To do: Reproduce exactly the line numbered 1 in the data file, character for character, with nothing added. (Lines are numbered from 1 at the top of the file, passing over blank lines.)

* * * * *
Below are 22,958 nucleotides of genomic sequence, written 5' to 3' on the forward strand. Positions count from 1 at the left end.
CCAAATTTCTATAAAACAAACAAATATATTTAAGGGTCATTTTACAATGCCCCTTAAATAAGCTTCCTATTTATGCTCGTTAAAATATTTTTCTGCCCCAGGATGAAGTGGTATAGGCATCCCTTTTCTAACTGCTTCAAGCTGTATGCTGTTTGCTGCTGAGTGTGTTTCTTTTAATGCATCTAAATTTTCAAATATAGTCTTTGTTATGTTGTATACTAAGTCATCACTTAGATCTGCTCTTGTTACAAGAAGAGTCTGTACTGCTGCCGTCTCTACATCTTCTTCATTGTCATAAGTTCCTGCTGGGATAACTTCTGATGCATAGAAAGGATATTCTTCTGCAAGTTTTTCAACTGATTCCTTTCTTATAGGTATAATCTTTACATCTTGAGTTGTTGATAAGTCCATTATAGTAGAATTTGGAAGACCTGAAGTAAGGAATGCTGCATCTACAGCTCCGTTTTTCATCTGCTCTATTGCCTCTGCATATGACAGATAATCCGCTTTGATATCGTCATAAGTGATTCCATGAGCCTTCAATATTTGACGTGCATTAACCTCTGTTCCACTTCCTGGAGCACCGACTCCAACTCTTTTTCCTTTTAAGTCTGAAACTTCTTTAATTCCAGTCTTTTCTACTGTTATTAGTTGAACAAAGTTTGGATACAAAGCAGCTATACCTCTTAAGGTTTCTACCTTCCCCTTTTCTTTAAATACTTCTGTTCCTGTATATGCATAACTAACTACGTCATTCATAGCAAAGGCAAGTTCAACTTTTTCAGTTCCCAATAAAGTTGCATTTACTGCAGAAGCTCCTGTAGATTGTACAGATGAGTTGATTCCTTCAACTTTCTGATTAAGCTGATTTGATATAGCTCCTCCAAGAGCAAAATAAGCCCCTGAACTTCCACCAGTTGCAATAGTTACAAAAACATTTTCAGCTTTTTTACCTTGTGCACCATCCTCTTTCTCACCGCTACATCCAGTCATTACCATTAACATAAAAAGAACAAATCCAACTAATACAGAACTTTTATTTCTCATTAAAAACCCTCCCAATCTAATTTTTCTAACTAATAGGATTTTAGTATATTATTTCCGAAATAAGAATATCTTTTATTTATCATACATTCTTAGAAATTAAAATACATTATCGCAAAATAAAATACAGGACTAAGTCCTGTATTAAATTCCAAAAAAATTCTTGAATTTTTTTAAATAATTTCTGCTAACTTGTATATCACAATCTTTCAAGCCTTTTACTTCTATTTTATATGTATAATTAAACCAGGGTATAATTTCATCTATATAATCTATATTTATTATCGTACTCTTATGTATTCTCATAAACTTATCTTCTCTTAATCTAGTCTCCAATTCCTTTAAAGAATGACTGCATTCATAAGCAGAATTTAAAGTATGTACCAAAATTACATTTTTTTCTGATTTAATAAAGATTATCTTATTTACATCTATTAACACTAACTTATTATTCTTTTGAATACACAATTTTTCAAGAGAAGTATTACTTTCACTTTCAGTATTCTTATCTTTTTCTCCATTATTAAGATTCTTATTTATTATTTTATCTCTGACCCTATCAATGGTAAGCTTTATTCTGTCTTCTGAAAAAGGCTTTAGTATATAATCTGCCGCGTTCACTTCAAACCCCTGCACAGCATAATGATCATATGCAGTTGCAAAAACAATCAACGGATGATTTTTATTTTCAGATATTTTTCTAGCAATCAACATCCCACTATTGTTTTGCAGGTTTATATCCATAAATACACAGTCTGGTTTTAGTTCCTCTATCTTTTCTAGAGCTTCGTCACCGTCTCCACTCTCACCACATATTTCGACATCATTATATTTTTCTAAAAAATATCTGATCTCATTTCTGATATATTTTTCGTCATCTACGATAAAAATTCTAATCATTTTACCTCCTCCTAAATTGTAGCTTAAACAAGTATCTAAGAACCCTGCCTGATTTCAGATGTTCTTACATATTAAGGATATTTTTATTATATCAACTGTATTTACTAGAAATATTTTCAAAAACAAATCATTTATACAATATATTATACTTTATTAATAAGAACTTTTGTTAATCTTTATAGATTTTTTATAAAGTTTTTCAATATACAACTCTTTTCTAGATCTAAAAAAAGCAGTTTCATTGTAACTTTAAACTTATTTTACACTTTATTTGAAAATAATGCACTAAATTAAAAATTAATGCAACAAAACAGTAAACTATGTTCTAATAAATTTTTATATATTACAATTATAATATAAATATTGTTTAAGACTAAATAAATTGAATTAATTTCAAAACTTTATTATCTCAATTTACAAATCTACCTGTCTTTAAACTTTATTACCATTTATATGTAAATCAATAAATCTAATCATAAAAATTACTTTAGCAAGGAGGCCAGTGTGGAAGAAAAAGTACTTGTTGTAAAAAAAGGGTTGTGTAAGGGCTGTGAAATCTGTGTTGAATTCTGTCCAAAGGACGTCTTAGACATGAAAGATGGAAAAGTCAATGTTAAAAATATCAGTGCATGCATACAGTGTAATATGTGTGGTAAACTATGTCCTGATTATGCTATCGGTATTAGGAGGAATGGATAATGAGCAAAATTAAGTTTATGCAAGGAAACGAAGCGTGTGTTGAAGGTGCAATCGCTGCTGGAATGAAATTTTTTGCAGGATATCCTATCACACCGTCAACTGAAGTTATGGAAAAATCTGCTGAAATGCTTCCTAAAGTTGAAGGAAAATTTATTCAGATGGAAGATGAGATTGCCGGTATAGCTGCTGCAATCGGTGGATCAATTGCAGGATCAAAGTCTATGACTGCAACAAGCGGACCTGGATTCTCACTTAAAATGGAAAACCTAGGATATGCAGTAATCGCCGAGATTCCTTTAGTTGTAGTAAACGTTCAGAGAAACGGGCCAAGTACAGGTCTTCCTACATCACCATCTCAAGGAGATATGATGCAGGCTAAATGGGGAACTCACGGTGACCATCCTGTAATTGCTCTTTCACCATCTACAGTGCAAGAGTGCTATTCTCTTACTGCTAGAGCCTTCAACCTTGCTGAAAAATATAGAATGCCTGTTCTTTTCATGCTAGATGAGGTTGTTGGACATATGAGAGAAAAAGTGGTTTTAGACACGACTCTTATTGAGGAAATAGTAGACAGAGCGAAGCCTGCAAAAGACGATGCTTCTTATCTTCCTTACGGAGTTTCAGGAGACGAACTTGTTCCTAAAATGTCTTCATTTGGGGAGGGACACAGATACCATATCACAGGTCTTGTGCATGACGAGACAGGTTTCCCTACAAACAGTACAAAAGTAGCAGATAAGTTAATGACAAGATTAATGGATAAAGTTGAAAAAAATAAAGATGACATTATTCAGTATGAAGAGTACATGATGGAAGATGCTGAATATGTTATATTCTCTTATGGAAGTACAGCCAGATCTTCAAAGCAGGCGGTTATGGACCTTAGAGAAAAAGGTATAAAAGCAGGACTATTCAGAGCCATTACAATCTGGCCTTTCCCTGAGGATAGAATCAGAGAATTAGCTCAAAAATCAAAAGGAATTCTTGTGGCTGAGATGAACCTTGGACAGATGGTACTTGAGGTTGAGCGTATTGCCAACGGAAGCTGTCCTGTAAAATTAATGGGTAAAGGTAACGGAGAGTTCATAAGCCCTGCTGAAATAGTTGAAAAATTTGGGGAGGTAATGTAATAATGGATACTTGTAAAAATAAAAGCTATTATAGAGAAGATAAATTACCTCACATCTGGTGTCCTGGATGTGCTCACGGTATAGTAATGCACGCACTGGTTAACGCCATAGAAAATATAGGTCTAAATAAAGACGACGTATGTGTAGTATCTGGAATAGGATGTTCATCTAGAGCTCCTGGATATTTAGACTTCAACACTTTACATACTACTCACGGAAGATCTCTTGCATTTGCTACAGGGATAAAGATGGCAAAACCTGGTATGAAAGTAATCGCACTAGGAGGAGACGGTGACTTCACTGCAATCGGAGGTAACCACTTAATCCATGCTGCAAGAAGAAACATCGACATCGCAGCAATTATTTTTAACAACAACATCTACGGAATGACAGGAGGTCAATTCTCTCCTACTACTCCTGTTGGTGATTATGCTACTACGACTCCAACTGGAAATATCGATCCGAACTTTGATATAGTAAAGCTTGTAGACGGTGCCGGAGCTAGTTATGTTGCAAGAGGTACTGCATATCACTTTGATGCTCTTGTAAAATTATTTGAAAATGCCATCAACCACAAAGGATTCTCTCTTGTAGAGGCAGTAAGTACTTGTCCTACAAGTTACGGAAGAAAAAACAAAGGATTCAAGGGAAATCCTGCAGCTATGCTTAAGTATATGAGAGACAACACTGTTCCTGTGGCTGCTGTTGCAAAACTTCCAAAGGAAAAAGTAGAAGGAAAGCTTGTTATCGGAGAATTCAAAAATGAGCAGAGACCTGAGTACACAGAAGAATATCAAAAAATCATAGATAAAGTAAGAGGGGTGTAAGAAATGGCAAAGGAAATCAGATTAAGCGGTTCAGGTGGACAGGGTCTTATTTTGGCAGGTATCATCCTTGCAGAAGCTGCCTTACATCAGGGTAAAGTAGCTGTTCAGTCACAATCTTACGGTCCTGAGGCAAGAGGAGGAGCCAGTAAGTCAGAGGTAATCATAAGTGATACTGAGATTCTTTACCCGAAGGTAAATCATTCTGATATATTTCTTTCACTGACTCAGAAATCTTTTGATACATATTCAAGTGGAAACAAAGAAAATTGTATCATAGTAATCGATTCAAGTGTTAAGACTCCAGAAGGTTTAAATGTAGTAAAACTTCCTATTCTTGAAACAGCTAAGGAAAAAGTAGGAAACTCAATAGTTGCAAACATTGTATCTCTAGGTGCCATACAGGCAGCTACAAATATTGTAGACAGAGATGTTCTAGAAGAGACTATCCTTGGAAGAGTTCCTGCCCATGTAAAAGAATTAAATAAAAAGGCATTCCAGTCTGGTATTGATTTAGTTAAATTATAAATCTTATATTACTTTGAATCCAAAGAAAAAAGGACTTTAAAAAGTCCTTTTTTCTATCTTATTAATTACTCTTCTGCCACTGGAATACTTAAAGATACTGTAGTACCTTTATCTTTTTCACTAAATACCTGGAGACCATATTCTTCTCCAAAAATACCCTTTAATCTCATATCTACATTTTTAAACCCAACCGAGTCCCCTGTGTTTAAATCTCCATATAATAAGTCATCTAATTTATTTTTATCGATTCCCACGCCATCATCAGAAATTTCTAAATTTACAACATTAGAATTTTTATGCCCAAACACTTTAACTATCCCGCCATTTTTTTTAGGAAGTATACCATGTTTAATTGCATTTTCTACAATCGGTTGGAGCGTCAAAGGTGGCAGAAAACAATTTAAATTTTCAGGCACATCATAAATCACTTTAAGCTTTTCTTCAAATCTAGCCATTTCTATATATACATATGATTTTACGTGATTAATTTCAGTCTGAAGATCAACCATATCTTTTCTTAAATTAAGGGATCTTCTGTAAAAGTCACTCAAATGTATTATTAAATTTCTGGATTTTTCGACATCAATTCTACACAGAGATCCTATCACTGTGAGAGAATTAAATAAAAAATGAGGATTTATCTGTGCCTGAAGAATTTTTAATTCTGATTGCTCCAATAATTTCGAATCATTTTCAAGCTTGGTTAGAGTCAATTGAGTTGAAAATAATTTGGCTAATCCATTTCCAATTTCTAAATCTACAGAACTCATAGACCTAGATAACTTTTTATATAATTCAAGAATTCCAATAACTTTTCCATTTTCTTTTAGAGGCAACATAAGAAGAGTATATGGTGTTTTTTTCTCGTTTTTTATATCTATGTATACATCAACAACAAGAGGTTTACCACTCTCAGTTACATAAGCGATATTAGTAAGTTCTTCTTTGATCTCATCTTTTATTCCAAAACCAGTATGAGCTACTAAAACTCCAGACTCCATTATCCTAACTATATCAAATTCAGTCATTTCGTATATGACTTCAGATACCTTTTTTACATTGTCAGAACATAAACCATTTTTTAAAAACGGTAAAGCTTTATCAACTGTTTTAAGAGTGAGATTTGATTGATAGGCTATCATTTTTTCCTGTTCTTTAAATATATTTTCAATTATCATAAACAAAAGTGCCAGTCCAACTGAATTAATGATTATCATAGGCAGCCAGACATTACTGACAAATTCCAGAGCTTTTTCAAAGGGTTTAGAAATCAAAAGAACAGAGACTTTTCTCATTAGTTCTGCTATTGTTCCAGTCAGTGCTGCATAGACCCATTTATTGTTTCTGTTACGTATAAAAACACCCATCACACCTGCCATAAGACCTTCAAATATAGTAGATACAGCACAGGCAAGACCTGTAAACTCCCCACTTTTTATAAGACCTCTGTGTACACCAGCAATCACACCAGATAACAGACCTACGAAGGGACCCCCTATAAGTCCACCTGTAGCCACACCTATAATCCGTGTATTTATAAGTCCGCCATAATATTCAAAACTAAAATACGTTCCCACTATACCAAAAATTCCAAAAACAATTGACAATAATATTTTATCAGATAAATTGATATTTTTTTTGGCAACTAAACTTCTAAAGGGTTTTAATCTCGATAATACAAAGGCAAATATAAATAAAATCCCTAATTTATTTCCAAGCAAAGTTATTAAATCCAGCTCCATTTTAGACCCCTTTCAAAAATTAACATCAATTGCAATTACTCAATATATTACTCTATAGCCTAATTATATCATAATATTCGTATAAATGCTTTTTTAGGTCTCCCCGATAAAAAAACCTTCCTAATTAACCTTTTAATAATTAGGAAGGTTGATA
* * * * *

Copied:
Below are 22,958 nucleotides of genomic sequence, written 5' to 3' on the forward strand. Positions count from 1 at the left end.